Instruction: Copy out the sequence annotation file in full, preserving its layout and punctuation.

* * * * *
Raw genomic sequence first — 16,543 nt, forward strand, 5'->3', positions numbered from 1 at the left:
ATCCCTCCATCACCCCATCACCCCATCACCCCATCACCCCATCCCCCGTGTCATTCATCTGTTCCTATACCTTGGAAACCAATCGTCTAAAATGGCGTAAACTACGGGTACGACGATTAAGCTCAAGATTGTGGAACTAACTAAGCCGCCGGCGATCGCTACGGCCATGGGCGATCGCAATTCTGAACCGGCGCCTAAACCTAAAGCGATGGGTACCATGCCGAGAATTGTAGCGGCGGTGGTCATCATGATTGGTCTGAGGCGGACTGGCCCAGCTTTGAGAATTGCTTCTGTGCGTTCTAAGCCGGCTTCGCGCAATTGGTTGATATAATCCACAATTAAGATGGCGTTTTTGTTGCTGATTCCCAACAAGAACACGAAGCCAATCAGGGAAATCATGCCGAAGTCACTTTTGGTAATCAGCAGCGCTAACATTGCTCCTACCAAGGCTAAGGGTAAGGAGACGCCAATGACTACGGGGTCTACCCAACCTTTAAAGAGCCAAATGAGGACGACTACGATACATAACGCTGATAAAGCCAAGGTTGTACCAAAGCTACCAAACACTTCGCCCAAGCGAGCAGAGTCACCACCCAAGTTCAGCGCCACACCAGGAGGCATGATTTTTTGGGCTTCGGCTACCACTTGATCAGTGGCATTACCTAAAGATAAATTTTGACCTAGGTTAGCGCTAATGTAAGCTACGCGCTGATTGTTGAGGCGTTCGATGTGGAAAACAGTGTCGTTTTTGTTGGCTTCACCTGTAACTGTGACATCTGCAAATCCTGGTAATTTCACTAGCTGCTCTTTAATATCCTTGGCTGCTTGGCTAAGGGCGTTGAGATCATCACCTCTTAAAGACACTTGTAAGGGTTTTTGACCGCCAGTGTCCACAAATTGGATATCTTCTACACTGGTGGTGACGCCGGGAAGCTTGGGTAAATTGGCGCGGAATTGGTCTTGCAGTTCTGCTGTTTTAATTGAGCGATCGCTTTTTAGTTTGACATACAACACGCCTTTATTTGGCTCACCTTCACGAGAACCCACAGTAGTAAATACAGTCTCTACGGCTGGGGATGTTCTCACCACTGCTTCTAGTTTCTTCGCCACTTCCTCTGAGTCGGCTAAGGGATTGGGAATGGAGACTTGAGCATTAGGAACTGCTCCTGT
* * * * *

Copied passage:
Raw genomic sequence first — 16,543 nt, forward strand, 5'->3', positions numbered from 1 at the left:
ATCCCTCCATCACCCCATCACCCCATCACCCCATCACCCCATCCCCCGTGTCATTCATCTGTTCCTATACCTTGGAAACCAATCGTCTAAAATGGCGTAAACTACGGGTACGACGATTAAGCTCAAGATTGTGGAACTAACTAAGCCGCCGGCGATCGCTACGGCCATGGGCGATCGCAATTCTGAACCGGCGCCTAAACCTAAAGCGATGGGTACCATGCCGAGAATTGTAGCGGCGGTGGTCATCATGATTGGTCTGAGGCGGACTGGCCCAGCTTTGAGAATTGCTTCTGTGCGTTCTAAGCCGGCTTCGCGCAATTGGTTGATATAATCCACAATTAAGATGGCGTTTTTGTTGCTGATTCCCAACAAGAACACGAAGCCAATCAGGGAAATCATGCCGAAGTCACTTTTGGTAATCAGCAGCGCTAACATTGCTCCTACCAAGGCTAAGGGTAAGGAGACGCCAATGACTACGGGGTCTACCCAACCTTTAAAGAGCCAAATGAGGACGACTACGATACATAACGCTGATAAAGCCAAGGTTGTACCAAAGCTACCAAACACTTCGCCCAAGCGAGCAGAGTCACCACCCAAGTTCAGCGCCACACCAGGAGGCATGATTTTTTGGGCTTCGGCTACCACTTGATCAGTGGCATTACCTAAAGATAAATTTTGACCTAGGTTAGCGCTAATGTAAGCTACGCGCTGATTGTTGAGGCGTTCGATGTGGAAAACAGTGTCGTTTTTGTTGGCTTCACCTGTAACTGTGACATCTGCAAATCCTGGTAATTTCACTAGCTGCTCTTTAATATCCTTGGCTGCTTGGCTAAGGGCGTTGAGATCATCACCTCTTAAAGACACTTGTAAGGGTTTTTGACCGCCAGTGTCCACAAATTGGATATCTTCTACACTGGTGGTGACGCCGGGAAGCTTGGGTAAATTGGCGCGGAATTGGTCTTGCAGTTCTGCTGTTTTAATTGAGCGATCGCTTTTTAGTTTGACATACAACACGCCTTTATTTGGCTCACCTTCACGAGAACCCACAGTAGTAAATACAGTCTCTACGGCTGGGGATGTTCTCACCACTGCTTCTAGTTTCTTCGCCACTTCCTCTGAGTCGGCTAAGGGATTGGGAATGGAGACTTGAGCATTAGGAACTGCTCCTGT